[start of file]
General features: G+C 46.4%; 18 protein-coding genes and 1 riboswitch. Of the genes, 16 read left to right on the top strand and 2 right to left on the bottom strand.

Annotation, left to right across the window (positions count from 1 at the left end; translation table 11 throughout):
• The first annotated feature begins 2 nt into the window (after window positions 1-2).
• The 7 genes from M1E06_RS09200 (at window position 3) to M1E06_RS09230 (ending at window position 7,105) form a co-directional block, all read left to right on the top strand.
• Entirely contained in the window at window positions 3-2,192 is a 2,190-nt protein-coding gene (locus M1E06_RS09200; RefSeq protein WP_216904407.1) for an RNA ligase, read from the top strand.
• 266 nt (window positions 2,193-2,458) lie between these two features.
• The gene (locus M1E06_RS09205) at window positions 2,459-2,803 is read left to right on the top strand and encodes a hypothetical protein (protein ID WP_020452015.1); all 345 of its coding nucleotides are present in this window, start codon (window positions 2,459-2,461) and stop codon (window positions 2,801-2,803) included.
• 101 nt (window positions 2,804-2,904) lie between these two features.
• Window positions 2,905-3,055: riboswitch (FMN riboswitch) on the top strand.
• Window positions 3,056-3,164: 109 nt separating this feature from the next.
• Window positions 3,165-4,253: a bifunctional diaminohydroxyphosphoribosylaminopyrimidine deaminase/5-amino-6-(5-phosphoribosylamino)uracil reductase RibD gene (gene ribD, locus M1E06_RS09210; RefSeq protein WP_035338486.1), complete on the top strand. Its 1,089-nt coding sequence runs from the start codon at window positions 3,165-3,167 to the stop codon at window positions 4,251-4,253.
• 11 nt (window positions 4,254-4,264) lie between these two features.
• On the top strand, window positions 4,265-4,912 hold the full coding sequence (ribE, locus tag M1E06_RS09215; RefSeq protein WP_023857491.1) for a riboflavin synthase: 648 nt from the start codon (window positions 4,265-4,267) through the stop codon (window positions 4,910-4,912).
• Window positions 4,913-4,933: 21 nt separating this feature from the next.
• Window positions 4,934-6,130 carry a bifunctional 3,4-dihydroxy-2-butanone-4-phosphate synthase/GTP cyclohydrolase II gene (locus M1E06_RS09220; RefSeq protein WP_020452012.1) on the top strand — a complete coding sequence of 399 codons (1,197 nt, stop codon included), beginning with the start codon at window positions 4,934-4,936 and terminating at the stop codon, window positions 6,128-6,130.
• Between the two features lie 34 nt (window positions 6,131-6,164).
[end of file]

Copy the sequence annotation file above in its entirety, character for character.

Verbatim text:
General features: G+C 46.4%; 18 protein-coding genes and 1 riboswitch. Of the genes, 16 read left to right on the top strand and 2 right to left on the bottom strand.

Annotation, left to right across the window (positions count from 1 at the left end; translation table 11 throughout):
• The first annotated feature begins 2 nt into the window (after window positions 1-2).
• The 7 genes from M1E06_RS09200 (at window position 3) to M1E06_RS09230 (ending at window position 7,105) form a co-directional block, all read left to right on the top strand.
• Entirely contained in the window at window positions 3-2,192 is a 2,190-nt protein-coding gene (locus M1E06_RS09200; RefSeq protein WP_216904407.1) for an RNA ligase, read from the top strand.
• 266 nt (window positions 2,193-2,458) lie between these two features.
• The gene (locus M1E06_RS09205) at window positions 2,459-2,803 is read left to right on the top strand and encodes a hypothetical protein (protein ID WP_020452015.1); all 345 of its coding nucleotides are present in this window, start codon (window positions 2,459-2,461) and stop codon (window positions 2,801-2,803) included.
• 101 nt (window positions 2,804-2,904) lie between these two features.
• Window positions 2,905-3,055: riboswitch (FMN riboswitch) on the top strand.
• Window positions 3,056-3,164: 109 nt separating this feature from the next.
• Window positions 3,165-4,253: a bifunctional diaminohydroxyphosphoribosylaminopyrimidine deaminase/5-amino-6-(5-phosphoribosylamino)uracil reductase RibD gene (gene ribD, locus M1E06_RS09210; RefSeq protein WP_035338486.1), complete on the top strand. Its 1,089-nt coding sequence runs from the start codon at window positions 3,165-3,167 to the stop codon at window positions 4,251-4,253.
• 11 nt (window positions 4,254-4,264) lie between these two features.
• On the top strand, window positions 4,265-4,912 hold the full coding sequence (ribE, locus tag M1E06_RS09215; RefSeq protein WP_023857491.1) for a riboflavin synthase: 648 nt from the start codon (window positions 4,265-4,267) through the stop codon (window positions 4,910-4,912).
• Window positions 4,913-4,933: 21 nt separating this feature from the next.
• Window positions 4,934-6,130 carry a bifunctional 3,4-dihydroxy-2-butanone-4-phosphate synthase/GTP cyclohydrolase II gene (locus M1E06_RS09220; RefSeq protein WP_020452012.1) on the top strand — a complete coding sequence of 399 codons (1,197 nt, stop codon included), beginning with the start codon at window positions 4,934-4,936 and terminating at the stop codon, window positions 6,128-6,130.
• Between the two features lie 34 nt (window positions 6,131-6,164).